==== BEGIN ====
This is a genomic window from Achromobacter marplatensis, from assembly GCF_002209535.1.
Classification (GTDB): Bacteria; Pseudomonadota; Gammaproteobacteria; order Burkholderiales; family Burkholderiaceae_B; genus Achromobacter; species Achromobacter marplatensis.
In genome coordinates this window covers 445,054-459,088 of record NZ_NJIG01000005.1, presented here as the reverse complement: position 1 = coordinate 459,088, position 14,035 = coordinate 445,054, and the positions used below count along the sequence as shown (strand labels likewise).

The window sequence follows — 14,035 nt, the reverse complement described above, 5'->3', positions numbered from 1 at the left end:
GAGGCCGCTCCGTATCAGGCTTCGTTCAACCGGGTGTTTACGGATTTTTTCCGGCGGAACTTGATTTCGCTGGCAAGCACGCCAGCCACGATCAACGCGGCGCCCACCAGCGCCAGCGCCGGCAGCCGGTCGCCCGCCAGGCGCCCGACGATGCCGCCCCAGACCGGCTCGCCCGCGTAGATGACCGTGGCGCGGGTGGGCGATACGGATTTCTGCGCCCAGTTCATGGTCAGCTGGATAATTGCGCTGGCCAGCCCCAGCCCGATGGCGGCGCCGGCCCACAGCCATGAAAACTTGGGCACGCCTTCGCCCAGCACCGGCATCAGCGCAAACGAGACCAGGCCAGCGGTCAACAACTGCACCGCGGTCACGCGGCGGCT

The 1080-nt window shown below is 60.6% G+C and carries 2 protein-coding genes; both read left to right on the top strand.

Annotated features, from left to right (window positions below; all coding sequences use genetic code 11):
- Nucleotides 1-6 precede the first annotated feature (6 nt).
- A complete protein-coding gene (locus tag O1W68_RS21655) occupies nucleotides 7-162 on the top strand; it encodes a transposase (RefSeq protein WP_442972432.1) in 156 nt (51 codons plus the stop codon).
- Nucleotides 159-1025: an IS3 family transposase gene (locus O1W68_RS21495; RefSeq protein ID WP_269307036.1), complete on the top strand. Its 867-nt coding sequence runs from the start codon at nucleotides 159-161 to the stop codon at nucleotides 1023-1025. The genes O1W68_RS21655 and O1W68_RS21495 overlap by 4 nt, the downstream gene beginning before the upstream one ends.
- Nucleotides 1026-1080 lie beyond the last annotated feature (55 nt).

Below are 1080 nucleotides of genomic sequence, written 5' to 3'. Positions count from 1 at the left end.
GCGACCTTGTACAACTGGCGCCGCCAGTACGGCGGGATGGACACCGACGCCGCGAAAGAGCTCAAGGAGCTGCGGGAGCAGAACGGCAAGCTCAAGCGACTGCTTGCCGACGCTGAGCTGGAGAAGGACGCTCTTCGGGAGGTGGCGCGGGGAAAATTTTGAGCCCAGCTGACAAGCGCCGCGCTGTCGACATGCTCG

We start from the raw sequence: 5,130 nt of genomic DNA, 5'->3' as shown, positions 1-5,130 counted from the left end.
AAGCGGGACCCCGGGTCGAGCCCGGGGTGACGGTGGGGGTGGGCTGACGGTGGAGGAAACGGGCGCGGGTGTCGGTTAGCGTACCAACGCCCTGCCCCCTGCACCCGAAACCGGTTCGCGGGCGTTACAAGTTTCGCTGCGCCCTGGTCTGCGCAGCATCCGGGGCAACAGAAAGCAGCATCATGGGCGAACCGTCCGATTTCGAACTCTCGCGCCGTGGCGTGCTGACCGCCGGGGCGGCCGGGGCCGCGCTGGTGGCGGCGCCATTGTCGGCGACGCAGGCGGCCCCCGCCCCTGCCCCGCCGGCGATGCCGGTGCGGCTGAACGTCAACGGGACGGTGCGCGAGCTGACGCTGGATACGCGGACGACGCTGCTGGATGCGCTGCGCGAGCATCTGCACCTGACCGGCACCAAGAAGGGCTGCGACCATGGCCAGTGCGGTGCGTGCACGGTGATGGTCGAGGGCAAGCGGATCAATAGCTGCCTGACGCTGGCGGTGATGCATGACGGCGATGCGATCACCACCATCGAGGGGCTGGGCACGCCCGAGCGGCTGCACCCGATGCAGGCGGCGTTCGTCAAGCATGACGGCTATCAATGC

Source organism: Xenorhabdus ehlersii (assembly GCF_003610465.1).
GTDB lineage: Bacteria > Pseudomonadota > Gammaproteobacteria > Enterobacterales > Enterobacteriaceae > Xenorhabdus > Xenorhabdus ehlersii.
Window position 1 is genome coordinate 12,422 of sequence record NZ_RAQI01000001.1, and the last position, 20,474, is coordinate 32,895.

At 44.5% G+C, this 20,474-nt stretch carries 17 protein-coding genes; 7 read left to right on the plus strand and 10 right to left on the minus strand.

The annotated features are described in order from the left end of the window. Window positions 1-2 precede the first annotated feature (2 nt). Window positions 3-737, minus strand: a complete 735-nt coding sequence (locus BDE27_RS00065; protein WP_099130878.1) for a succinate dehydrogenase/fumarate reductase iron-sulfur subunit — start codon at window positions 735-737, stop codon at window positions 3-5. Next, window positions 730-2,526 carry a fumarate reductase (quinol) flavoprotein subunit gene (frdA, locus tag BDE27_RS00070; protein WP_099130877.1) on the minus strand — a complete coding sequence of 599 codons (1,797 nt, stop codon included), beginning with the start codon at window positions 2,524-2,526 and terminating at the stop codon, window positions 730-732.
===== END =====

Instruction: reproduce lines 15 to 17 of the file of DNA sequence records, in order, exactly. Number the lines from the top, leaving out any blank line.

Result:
AAGCGGGACCCCGGGTCGAGCCCGGGGTGACGGTGGGGGTGGGCTGACGGTGGAGGAAACGGGCGCGGGTGTCGGTTAGCGTACCAACGCCCTGCCCCCTGCACCCGAAACCGGTTCGCGGGCGTTACAAGTTTCGCTGCGCCCTGGTCTGCGCAGCATCCGGGGCAACAGAAAGCAGCATCATGGGCGAACCGTCCGATTTCGAACTCTCGCGCCGTGGCGTGCTGACCGCCGGGGCGGCCGGGGCCGCGCTGGTGGCGGCGCCATTGTCGGCGACGCAGGCGGCCCCCGCCCCTGCCCCGCCGGCGATGCCGGTGCGGCTGAACGTCAACGGGACGGTGCGCGAGCTGACGCTGGATACGCGGACGACGCTGCTGGATGCGCTGCGCGAGCATCTGCACCTGACCGGCACCAAGAAGGGCTGCGACCATGGCCAGTGCGGTGCGTGCACGGTGATGGTCGAGGGCAAGCGGATCAATAGCTGCCTGACGCTGGCGGTGATGCATGACGGCGATGCGATCACCACCATCGAGGGGCTGGGCACGCCCGAGCGGCTGCACCCGATGCAGGCGGCGTTCGTCAAGCATGACGGCTATCAATGC

Source organism: Xenorhabdus ehlersii (assembly GCF_003610465.1).
GTDB lineage: Bacteria > Pseudomonadota > Gammaproteobacteria > Enterobacterales > Enterobacteriaceae > Xenorhabdus > Xenorhabdus ehlersii.